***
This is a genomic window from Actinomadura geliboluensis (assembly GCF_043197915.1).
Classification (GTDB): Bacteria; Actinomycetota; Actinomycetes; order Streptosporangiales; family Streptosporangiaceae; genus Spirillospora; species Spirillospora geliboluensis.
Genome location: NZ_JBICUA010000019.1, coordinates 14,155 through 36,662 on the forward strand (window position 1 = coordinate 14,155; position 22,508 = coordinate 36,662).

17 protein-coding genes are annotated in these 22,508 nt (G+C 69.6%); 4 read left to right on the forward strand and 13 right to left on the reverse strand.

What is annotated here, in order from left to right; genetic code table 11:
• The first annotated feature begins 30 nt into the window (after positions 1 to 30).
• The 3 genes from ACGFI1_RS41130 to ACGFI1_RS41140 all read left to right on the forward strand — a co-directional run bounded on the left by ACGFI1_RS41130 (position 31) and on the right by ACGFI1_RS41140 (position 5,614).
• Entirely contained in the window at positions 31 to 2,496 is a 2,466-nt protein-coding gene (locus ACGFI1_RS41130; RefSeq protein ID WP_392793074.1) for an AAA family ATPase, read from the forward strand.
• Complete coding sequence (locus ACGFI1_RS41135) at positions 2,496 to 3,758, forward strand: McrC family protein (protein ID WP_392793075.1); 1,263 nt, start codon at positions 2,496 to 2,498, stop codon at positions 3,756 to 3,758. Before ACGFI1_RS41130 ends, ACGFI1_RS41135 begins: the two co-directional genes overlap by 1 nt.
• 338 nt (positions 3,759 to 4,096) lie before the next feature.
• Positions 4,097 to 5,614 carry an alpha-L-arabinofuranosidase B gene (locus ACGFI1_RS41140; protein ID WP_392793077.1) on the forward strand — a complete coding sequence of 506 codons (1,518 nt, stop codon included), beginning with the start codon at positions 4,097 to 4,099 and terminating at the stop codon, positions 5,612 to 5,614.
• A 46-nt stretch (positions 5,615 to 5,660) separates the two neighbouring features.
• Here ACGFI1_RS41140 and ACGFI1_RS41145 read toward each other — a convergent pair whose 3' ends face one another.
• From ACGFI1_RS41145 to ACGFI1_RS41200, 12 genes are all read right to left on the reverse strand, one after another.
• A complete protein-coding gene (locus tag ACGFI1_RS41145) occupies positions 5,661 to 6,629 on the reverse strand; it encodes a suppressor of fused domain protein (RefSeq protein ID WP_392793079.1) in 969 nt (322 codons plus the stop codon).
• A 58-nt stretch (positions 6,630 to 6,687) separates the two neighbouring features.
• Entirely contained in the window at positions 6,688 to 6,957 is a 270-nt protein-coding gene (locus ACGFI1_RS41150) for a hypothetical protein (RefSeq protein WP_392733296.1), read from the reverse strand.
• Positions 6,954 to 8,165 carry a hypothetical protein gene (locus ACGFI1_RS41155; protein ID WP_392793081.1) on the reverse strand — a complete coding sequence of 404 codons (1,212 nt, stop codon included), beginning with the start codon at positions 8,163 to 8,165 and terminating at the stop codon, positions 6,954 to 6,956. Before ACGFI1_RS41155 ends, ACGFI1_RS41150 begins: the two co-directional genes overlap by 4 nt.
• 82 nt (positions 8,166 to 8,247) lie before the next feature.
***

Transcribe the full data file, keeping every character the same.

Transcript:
This is a genomic window from Actinomadura geliboluensis (assembly GCF_043197915.1).
Classification (GTDB): Bacteria; Actinomycetota; Actinomycetes; order Streptosporangiales; family Streptosporangiaceae; genus Spirillospora; species Spirillospora geliboluensis.
Genome location: NZ_JBICUA010000019.1, coordinates 14,155 through 36,662 on the forward strand (window position 1 = coordinate 14,155; position 22,508 = coordinate 36,662).

17 protein-coding genes are annotated in these 22,508 nt (G+C 69.6%); 4 read left to right on the forward strand and 13 right to left on the reverse strand.

What is annotated here, in order from left to right; genetic code table 11:
• The first annotated feature begins 30 nt into the window (after positions 1 to 30).
• The 3 genes from ACGFI1_RS41130 to ACGFI1_RS41140 all read left to right on the forward strand — a co-directional run bounded on the left by ACGFI1_RS41130 (position 31) and on the right by ACGFI1_RS41140 (position 5,614).
• Entirely contained in the window at positions 31 to 2,496 is a 2,466-nt protein-coding gene (locus ACGFI1_RS41130; RefSeq protein ID WP_392793074.1) for an AAA family ATPase, read from the forward strand.
• Complete coding sequence (locus ACGFI1_RS41135) at positions 2,496 to 3,758, forward strand: McrC family protein (protein ID WP_392793075.1); 1,263 nt, start codon at positions 2,496 to 2,498, stop codon at positions 3,756 to 3,758. Before ACGFI1_RS41130 ends, ACGFI1_RS41135 begins: the two co-directional genes overlap by 1 nt.
• 338 nt (positions 3,759 to 4,096) lie before the next feature.
• Positions 4,097 to 5,614 carry an alpha-L-arabinofuranosidase B gene (locus ACGFI1_RS41140; protein ID WP_392793077.1) on the forward strand — a complete coding sequence of 506 codons (1,518 nt, stop codon included), beginning with the start codon at positions 4,097 to 4,099 and terminating at the stop codon, positions 5,612 to 5,614.
• A 46-nt stretch (positions 5,615 to 5,660) separates the two neighbouring features.
• Here ACGFI1_RS41140 and ACGFI1_RS41145 read toward each other — a convergent pair whose 3' ends face one another.
• From ACGFI1_RS41145 to ACGFI1_RS41200, 12 genes are all read right to left on the reverse strand, one after another.
• A complete protein-coding gene (locus tag ACGFI1_RS41145) occupies positions 5,661 to 6,629 on the reverse strand; it encodes a suppressor of fused domain protein (RefSeq protein ID WP_392793079.1) in 969 nt (322 codons plus the stop codon).
• A 58-nt stretch (positions 6,630 to 6,687) separates the two neighbouring features.
• Entirely contained in the window at positions 6,688 to 6,957 is a 270-nt protein-coding gene (locus ACGFI1_RS41150) for a hypothetical protein (RefSeq protein WP_392733296.1), read from the reverse strand.
• Positions 6,954 to 8,165 carry a hypothetical protein gene (locus ACGFI1_RS41155; protein ID WP_392793081.1) on the reverse strand — a complete coding sequence of 404 codons (1,212 nt, stop codon included), beginning with the start codon at positions 8,163 to 8,165 and terminating at the stop codon, positions 6,954 to 6,956. Before ACGFI1_RS41155 ends, ACGFI1_RS41150 begins: the two co-directional genes overlap by 4 nt.
• 82 nt (positions 8,166 to 8,247) lie before the next feature.